Interest rates and APRs (Annual Percentage Rates) depend upon (1) the student’s and cosigner’s (if applicable) credit histories, (2) the repayment option and repayment term selected, (3) the requested loan amount and (4) other information provided on the online loan application. If approved, applicants will be notified of the rate applicable to your loan. Rates and terms are effective for applications received after on or after 12/01/2019. The variable interest rate for each calendar month is calculated by adding the current index (One-month LIBOR index) to your margin. LIBOR stands for London Interbank Offered Rate. The One-month LIBOR is published in the "Money Rates" section of the Wall Street Journal (Eastern Edition). The One-month LIBOR index is captured on the 25th day of the immediately preceding calendar month (or if the 25th is not a business day, the next business day thereafter), and is rounded up to the nearest 1/8th of one percent. The current One-month LIBOR index is 1.750% on 12/01/2019. The variable interest rate will increase or decrease if the One-month LIBOR index changes or if a new index is chosen. The applicable index or margin for variable rate loans may change over time and result in a different APR than shown. The fixed rate assigned to a loan will never change except as required by law or if you request and qualify for the auto pay discount. APR Assumptions: APRs assume a $10,000 loan with two-disbursements The low APRs assume a 7-year term and no deferment. For loan details, repayment examples and additional disclosure statements visit: https://www.suntrust.com/loans/student-loans/private/custom-choice-loan?referrer_link=NERDWALLET
Student loan Refinance: Fixed rates from 3.46% APR (with AutoPay) to 7.61% APR (without AutoPay). Variable rates currently from 2.31% APR (with AutoPay) to 7.61% (without AutoPay). Interest rates on variable rate loans are capped at either 8.95% or 9.95% depending on term of loan. See APR examples and terms. Lowest variable rate of 2.31% APR assumes current 1 month LIBOR rate of 2.31% plus 0.75% margin minus 0.25% for AutoPay. If approved for a loan, the fixed or variable interest rate offered will depend on your credit history and the term of the loan and will be within the ranges of rates listed above. For the SoFi variable rate loan, the 1-month LIBOR index will adjust monthly and the loan payment will be re-amortized and may change monthly. APRs for variable rate loans may increase after origination if the LIBOR index increases. The SoFi 0.25% AutoPay interest rate reduction requires you to agree to make monthly principal and interest payments by an automatic monthly deduction from a savings or checking account. The benefit will discontinue and be lost for periods in which you do not pay by automatic deduction from a savings or checking account.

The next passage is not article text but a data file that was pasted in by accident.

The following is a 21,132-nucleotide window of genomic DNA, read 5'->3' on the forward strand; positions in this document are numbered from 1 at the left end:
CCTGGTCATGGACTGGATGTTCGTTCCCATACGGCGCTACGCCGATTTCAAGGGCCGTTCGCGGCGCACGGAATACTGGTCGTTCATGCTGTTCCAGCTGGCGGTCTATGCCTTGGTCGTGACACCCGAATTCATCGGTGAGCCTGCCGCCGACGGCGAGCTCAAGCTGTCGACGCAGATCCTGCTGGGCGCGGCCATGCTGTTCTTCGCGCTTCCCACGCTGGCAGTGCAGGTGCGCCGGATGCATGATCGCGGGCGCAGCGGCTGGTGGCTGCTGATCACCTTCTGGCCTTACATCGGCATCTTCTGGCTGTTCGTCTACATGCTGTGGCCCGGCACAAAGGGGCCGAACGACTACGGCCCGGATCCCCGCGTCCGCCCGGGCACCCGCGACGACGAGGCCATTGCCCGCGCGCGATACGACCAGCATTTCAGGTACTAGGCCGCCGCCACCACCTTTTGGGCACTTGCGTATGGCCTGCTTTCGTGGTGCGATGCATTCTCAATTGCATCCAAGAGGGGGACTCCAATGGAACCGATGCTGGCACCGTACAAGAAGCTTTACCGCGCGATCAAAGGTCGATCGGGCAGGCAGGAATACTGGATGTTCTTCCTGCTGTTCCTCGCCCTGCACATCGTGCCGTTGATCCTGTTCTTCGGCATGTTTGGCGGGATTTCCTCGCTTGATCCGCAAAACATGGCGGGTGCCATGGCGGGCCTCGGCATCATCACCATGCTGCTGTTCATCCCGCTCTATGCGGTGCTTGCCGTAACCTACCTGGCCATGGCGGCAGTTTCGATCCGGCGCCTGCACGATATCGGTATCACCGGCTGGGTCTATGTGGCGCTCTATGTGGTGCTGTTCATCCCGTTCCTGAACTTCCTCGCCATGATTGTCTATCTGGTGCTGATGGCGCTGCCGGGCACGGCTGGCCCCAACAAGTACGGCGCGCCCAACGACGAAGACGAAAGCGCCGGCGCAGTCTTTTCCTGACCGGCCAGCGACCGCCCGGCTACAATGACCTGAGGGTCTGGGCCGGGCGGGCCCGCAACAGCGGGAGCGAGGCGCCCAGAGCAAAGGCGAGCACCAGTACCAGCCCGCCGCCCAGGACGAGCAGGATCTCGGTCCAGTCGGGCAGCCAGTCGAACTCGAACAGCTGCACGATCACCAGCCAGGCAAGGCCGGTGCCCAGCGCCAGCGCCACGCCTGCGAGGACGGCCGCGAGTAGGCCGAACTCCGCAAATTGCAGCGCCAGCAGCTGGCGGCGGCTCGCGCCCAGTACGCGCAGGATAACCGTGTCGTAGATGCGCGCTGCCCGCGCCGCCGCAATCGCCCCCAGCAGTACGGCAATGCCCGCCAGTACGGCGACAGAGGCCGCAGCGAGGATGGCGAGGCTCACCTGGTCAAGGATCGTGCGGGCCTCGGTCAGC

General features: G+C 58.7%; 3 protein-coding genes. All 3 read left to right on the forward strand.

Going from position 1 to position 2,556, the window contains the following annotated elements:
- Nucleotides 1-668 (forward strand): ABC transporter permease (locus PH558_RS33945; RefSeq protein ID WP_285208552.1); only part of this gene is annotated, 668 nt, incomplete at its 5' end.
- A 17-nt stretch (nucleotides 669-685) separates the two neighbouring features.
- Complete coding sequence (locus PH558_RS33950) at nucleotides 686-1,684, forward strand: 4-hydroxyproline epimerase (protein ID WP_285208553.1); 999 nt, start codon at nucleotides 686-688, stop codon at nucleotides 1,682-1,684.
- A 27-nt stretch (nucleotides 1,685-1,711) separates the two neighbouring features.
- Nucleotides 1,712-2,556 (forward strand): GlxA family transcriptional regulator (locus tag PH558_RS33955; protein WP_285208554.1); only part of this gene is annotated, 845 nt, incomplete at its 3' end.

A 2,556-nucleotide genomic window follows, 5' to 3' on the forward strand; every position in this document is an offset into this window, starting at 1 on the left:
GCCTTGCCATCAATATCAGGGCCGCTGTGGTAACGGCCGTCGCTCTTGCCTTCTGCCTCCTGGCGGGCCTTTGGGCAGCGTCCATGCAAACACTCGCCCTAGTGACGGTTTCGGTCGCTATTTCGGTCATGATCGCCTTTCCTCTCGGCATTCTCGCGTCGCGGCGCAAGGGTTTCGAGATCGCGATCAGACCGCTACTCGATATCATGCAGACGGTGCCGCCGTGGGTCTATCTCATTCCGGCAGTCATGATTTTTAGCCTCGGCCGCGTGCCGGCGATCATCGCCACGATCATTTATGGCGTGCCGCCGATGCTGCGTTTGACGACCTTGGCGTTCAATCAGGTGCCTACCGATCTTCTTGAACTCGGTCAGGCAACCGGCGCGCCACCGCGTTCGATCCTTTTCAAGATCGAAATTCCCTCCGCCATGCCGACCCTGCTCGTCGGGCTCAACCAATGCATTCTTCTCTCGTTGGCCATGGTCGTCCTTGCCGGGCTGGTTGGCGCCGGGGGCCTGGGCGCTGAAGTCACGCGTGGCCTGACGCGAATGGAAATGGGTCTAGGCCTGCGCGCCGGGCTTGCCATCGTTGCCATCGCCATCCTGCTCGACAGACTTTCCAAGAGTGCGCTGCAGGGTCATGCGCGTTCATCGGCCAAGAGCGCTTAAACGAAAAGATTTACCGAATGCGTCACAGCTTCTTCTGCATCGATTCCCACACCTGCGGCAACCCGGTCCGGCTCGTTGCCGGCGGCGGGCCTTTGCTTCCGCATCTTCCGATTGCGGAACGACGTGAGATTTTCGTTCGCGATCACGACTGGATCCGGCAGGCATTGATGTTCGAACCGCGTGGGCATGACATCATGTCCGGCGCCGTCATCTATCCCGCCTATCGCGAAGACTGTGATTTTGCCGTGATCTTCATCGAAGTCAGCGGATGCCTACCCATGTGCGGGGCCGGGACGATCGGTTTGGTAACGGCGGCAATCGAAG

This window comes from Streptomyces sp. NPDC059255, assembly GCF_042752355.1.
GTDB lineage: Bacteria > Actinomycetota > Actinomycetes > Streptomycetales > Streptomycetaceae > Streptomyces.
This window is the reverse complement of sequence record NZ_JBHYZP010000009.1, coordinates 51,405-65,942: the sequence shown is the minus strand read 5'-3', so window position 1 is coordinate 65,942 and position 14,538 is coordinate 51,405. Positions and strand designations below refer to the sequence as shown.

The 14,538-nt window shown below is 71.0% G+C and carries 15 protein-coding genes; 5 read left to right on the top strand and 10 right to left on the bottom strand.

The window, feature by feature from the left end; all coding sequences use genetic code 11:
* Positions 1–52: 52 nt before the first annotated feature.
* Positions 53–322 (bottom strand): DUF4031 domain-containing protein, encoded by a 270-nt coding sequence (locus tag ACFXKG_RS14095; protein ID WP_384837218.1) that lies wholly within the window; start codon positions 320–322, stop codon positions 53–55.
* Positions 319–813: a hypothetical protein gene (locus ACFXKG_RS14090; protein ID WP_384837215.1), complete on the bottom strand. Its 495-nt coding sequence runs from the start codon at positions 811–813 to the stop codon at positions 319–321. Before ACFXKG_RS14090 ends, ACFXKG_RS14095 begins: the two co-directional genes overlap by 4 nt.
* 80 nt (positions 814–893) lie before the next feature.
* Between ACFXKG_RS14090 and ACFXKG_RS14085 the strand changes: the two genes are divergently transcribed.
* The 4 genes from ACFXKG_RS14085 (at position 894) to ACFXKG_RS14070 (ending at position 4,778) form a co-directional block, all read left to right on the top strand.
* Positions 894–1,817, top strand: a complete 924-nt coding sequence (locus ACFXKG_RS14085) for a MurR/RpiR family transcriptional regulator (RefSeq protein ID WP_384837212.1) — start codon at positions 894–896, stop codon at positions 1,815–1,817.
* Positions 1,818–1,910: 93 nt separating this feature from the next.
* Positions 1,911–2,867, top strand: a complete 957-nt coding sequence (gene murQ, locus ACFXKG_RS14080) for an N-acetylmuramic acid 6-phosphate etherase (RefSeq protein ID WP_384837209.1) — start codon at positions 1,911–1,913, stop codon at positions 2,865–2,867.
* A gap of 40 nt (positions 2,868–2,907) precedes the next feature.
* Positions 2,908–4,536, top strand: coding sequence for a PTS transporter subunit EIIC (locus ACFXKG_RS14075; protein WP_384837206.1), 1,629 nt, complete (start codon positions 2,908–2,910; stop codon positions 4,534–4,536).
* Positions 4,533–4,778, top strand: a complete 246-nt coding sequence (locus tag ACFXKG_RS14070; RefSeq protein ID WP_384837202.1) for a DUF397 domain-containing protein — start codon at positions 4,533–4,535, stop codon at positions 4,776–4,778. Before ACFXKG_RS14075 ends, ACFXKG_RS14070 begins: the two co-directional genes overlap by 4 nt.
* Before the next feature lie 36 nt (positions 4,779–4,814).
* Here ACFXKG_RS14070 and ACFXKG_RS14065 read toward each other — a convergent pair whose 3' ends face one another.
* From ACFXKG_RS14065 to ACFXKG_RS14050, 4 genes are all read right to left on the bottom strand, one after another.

Many students ignore their loans until after graduation, but it’s wise to start paying them off while you’re in school. Get a part-time job while you’re in college and dedicate most or all of the earnings to your student loans. If you can pay off $800 a month while you’re in school, then you’ll have paid off $30,000 or more by the time you graduated. For some people, that’s their entire amount owed!
Fixed rates currently run from 4.99 to 10.49% APR. LendKey is able to offer better than average rates because of the unique funding model. Credit unions are not for profit financial institutions, so they tend to offer more favorable rates and fees for all available products. With LendKey in the middle, you get a simple, high-tech experience with the savings and community power of a credit union.